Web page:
Providing positive behaviour support to improve a client’s quality of life
Evidence & Practice Previous    

Providing positive behaviour support to improve a client’s quality of life

Lynne Webber Principal practice leader, Research and service development, Office of Professional Practice, Department of Health and Human Services, Melbourne, Victoria, Australia
Karen Major Best practice adviser/authorised programme officer, Able Australia, Melbourne, Victoria, Australia
Carla Condello Key worker, Department of Health and Human Services, North East Melbourne Area, Melbourne, Victoria, Australia
Kerrie Hancox Principal practice leader, Integrated health care, Office of Professional Practice, Department of Health and Human Sciences, Melbourne, Victoria, Australia

This case study describes how residential accommodation and day service staff worked together to provide good quality, positive behaviour support to eliminate the use of mechanical restraint for a 38-year-old man, James – his name has been changed to protect his identity. James has cerebral palsy, epilepsy, and other disabilities, and has self-harmed from the age of two, hitting the left side of his head and face. To stop the self-harm, mechanical restraints, in the form of splints and a helmet, were used. When James began to self-harm using the mechanical restraints his carers decided to investigate the possible causes of the self-harm. They found he had several underlying medical problems that caused pain and distress, therefore James’s self-harm could be interpreted as cries for help. His carers’ ability to monitor and interpret these cries for help enabled them to support him to have his needs met. This meant they no longer needed to mechanically restrain him and restraints have not been used since October 2014.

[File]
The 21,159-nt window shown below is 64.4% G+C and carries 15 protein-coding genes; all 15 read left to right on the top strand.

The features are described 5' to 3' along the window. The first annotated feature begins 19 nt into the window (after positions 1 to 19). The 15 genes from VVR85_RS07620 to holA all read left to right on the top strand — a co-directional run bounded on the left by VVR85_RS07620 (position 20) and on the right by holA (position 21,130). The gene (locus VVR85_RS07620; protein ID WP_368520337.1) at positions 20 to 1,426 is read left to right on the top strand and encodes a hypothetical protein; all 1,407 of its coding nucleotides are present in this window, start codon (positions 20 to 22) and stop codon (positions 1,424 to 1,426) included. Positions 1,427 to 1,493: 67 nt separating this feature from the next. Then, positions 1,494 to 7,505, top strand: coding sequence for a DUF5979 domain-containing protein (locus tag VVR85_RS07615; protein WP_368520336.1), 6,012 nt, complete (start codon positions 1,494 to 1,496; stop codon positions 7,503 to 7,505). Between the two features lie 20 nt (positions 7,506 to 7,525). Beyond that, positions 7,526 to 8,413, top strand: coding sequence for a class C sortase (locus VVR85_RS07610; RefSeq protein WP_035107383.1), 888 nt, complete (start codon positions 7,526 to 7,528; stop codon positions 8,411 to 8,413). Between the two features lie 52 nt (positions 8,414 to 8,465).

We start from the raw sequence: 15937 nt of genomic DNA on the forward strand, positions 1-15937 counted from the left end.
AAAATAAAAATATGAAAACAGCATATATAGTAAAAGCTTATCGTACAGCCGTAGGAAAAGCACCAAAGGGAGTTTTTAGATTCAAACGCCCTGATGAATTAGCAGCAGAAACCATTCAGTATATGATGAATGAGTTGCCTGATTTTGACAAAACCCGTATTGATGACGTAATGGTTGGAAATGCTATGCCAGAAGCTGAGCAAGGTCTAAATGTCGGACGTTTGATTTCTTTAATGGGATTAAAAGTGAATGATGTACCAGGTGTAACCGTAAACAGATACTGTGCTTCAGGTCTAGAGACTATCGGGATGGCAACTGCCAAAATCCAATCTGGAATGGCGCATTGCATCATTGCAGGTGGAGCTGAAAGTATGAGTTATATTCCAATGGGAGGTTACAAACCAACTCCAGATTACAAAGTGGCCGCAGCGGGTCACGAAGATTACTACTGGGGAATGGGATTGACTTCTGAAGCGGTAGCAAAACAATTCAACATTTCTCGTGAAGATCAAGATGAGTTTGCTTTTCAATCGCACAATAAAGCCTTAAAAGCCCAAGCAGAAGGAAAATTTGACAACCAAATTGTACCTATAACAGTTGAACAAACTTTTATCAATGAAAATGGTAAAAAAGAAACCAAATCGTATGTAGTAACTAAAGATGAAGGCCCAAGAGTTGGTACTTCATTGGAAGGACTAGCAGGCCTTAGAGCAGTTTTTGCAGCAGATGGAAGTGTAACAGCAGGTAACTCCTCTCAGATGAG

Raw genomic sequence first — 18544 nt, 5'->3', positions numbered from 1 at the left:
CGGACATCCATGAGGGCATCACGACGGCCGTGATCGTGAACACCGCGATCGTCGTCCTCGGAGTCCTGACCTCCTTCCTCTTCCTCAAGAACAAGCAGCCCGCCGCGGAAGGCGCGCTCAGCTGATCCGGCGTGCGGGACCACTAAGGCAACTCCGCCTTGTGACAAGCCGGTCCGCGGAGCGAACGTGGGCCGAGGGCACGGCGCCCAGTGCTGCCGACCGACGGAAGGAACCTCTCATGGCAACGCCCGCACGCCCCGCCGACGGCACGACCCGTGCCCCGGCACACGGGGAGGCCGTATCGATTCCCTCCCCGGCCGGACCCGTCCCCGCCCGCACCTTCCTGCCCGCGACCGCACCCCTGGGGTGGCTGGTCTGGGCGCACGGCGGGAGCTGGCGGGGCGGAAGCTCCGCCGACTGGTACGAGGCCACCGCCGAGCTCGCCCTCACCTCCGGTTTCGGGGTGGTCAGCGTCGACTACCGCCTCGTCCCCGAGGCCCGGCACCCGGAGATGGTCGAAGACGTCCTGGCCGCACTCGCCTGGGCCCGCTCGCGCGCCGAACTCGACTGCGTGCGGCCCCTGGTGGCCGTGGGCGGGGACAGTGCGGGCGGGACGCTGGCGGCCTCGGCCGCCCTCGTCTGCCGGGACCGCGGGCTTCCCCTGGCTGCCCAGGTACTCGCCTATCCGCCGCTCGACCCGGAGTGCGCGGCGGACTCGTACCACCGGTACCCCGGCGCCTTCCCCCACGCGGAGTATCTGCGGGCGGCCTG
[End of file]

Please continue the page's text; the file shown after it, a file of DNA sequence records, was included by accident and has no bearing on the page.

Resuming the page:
Learning Disability Practice. 20, 4, 36-41. doi: 10.7748/ldp.2017.e1826

Correspondence

lynne.webber@dhhs.vic.gov.au

Peer review

This article has been subject to external double-blind peer review and checked for plagiarism using automated software

Conflict of interest

None declared

Received: 19 December 2016

Accepted: 18 May 2017

Want to read more?

Subscribe for unlimited access

Try 1 month’s access for just £1 and get:

Your subscription package includes:
  • Full access to the website and the online archive
  • Bi-monthly digital edition
  • RCNi Portfolio and interactive CPD quizzes
  • RCNi Learning with 200+ evidence-based modules
  • 10 articles a month from any other RCNi journal
Subscribe
Already subscribed? Log in

Alternatively, you can purchase access to this article for the next seven days. Buy now

Or